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Inspiring trash pickup, summer camp activities

Letters to the editor for the Sept. 26, 2016 weekly magazine.

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    Former Massachusetts Governor Michael Dukakis picks up trash on his two-mile walk to work, on June 22, 2016 in Boston, Massachusetts.
    Melanie Stetson Freeman/Staff
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Inspiring trash pickup

When my Monitor arrived, the first thing I read was the wonderful Aug. 1 article on Michael Dukakis. I was so disappointed when I turned the page and there was no more – I didn’t want it to end! I loved the simplicity and yes, the dignity of his picking up litter on his way to work. What a fine example for us all. 

This also reminded me of an incident that meant a great deal to me. We were living in Brookline, Mass., on an eight-acre gated estate. Every night, I would take a walk and I would pick up various items that had been tossed aside. One night, I saw a tiny piece of paper. When I started to pick it up, the thought came that it was too tiny to bother with, but I stooped to get that little piece of paper. Imagine my surprise (and delight) when I saw it was a crumpled-up dollar bill that had been folded so that it was unrecognizable. Well, it took my breath away and showed me that no act is insignificant.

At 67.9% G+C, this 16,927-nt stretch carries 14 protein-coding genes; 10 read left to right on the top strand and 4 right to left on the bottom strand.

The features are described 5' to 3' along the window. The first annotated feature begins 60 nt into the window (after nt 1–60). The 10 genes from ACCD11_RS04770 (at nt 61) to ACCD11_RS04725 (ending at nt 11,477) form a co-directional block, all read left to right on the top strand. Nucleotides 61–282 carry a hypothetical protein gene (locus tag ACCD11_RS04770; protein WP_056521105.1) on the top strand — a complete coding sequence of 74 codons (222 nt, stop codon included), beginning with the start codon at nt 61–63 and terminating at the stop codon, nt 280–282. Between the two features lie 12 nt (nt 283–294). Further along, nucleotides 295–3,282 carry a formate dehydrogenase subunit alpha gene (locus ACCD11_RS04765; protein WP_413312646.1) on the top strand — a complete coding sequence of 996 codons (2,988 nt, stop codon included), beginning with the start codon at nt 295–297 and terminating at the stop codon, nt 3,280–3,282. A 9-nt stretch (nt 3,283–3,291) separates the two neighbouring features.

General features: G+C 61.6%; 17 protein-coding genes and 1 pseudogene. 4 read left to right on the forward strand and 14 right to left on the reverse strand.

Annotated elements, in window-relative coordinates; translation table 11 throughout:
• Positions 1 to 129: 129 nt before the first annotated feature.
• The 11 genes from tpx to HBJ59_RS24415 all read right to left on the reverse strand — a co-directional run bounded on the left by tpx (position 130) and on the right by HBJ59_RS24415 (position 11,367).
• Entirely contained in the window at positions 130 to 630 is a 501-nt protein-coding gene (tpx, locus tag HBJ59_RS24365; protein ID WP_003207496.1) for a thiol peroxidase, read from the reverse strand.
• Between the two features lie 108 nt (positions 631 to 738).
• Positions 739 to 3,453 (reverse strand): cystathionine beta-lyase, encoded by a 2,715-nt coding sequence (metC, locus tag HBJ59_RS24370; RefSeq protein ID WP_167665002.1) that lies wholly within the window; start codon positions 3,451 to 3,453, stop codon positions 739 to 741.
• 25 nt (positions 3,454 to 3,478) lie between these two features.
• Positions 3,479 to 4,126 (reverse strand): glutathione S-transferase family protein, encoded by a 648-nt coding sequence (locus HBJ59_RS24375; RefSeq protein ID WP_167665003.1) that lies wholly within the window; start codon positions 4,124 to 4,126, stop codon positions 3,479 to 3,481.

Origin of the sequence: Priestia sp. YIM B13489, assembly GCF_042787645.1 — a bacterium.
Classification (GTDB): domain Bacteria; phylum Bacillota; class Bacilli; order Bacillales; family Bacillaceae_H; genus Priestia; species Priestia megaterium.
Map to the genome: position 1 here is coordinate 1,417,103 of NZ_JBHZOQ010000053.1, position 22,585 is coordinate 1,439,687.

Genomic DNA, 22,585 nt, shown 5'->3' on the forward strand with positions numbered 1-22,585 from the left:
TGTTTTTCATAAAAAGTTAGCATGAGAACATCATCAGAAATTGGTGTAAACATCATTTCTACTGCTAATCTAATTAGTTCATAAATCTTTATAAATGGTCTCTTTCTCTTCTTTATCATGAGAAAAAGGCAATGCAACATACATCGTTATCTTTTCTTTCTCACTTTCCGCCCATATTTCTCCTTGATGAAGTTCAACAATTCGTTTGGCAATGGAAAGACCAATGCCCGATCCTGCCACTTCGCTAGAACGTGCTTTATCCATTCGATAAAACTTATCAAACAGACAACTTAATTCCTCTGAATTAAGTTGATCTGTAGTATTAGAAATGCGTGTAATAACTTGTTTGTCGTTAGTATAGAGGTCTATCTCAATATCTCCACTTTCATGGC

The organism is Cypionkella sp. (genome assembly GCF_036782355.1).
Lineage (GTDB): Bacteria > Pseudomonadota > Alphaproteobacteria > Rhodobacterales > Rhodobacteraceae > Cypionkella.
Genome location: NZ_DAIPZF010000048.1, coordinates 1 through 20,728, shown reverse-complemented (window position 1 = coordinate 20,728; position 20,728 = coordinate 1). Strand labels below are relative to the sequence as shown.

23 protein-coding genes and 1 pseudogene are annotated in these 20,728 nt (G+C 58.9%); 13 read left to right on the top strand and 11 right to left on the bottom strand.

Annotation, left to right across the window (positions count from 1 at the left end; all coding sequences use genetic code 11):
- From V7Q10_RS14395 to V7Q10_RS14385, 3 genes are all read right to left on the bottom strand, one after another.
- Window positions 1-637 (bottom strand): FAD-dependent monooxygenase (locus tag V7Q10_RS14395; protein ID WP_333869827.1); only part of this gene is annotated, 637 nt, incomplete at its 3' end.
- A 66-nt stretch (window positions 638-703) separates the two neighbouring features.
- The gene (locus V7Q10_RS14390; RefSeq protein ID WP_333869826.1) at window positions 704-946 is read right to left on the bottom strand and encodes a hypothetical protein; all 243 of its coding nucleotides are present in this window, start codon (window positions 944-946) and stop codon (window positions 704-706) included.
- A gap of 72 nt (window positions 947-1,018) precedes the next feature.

So thank you for this splendid article. I trust it will inspire others as it has me. Many thanks for all your good work.

Margaret Wylie

Eastampton, N.J.

Summer camp activities

Regarding the Aug. 9 article “A window into Gaza’s future – through summer camps” (CSMonitor.com): Although the reporter was not allowed to enter a Hamas-run summer camp to see what was actually going on, she did elicit from one camper a highly revealing hint of those camps’ highly militarized nature. Other reports have noted that their summer fun activities have included weapons training with live ammunition, navigating simulated battlefield conditions, simulated kidnappings of Israelis, and other military skills. 

For these young charges, emphasis is on bombs instead of books, guns instead of games, and incitement to hatred instead of the instilling of good feelings. Those camps truly do offer an extremely bleak “window into Gaza’s future.”

Richard D. Wilkins

Syracuse, N.Y.

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